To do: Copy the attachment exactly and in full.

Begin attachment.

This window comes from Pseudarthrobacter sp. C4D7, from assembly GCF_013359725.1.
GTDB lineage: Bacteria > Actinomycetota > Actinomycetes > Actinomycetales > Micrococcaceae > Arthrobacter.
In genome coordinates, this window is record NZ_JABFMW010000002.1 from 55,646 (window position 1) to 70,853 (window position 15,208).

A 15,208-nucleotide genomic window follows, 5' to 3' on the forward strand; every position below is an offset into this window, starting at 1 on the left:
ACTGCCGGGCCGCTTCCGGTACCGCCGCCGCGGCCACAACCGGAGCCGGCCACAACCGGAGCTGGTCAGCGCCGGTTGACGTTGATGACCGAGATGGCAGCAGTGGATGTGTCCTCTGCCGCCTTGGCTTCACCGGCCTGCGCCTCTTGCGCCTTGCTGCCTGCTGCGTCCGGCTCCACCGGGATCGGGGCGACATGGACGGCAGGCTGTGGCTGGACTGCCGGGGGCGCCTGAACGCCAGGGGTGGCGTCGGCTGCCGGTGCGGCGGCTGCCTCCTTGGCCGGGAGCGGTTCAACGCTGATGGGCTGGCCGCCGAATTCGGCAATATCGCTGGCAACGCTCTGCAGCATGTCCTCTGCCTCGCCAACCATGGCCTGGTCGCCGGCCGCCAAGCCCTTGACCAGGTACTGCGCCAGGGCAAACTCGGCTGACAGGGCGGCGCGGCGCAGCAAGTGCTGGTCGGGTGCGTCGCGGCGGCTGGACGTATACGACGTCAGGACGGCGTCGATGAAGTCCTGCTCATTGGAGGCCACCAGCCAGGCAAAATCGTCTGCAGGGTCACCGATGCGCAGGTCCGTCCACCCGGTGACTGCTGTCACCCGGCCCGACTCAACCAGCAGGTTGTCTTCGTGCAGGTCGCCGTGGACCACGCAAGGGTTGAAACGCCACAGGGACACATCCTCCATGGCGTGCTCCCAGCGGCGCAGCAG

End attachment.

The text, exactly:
This window comes from Pseudarthrobacter sp. C4D7, from assembly GCF_013359725.1.
GTDB lineage: Bacteria > Actinomycetota > Actinomycetes > Actinomycetales > Micrococcaceae > Arthrobacter.
In genome coordinates, this window is record NZ_JABFMW010000002.1 from 55,646 (window position 1) to 70,853 (window position 15,208).

A 15,208-nucleotide genomic window follows, 5' to 3' on the forward strand; every position below is an offset into this window, starting at 1 on the left:
ACTGCCGGGCCGCTTCCGGTACCGCCGCCGCGGCCACAACCGGAGCCGGCCACAACCGGAGCTGGTCAGCGCCGGTTGACGTTGATGACCGAGATGGCAGCAGTGGATGTGTCCTCTGCCGCCTTGGCTTCACCGGCCTGCGCCTCTTGCGCCTTGCTGCCTGCTGCGTCCGGCTCCACCGGGATCGGGGCGACATGGACGGCAGGCTGTGGCTGGACTGCCGGGGGCGCCTGAACGCCAGGGGTGGCGTCGGCTGCCGGTGCGGCGGCTGCCTCCTTGGCCGGGAGCGGTTCAACGCTGATGGGCTGGCCGCCGAATTCGGCAATATCGCTGGCAACGCTCTGCAGCATGTCCTCTGCCTCGCCAACCATGGCCTGGTCGCCGGCCGCCAAGCCCTTGACCAGGTACTGCGCCAGGGCAAACTCGGCTGACAGGGCGGCGCGGCGCAGCAAGTGCTGGTCGGGTGCGTCGCGGCGGCTGGACGTATACGACGTCAGGACGGCGTCGATGAAGTCCTGCTCATTGGAGGCCACCAGCCAGGCAAAATCGTCTGCAGGGTCACCGATGCGCAGGTCCGTCCACCCGGTGACTGCTGTCACCCGGCCCGACTCAACCAGCAGGTTGTCTTCGTGCAGGTCGCCGTGGACCACGCAAGGGTTGAAACGCCACAGGGACACATCCTCCATGGCGTGCTCCCAGCGGCGCAGCAG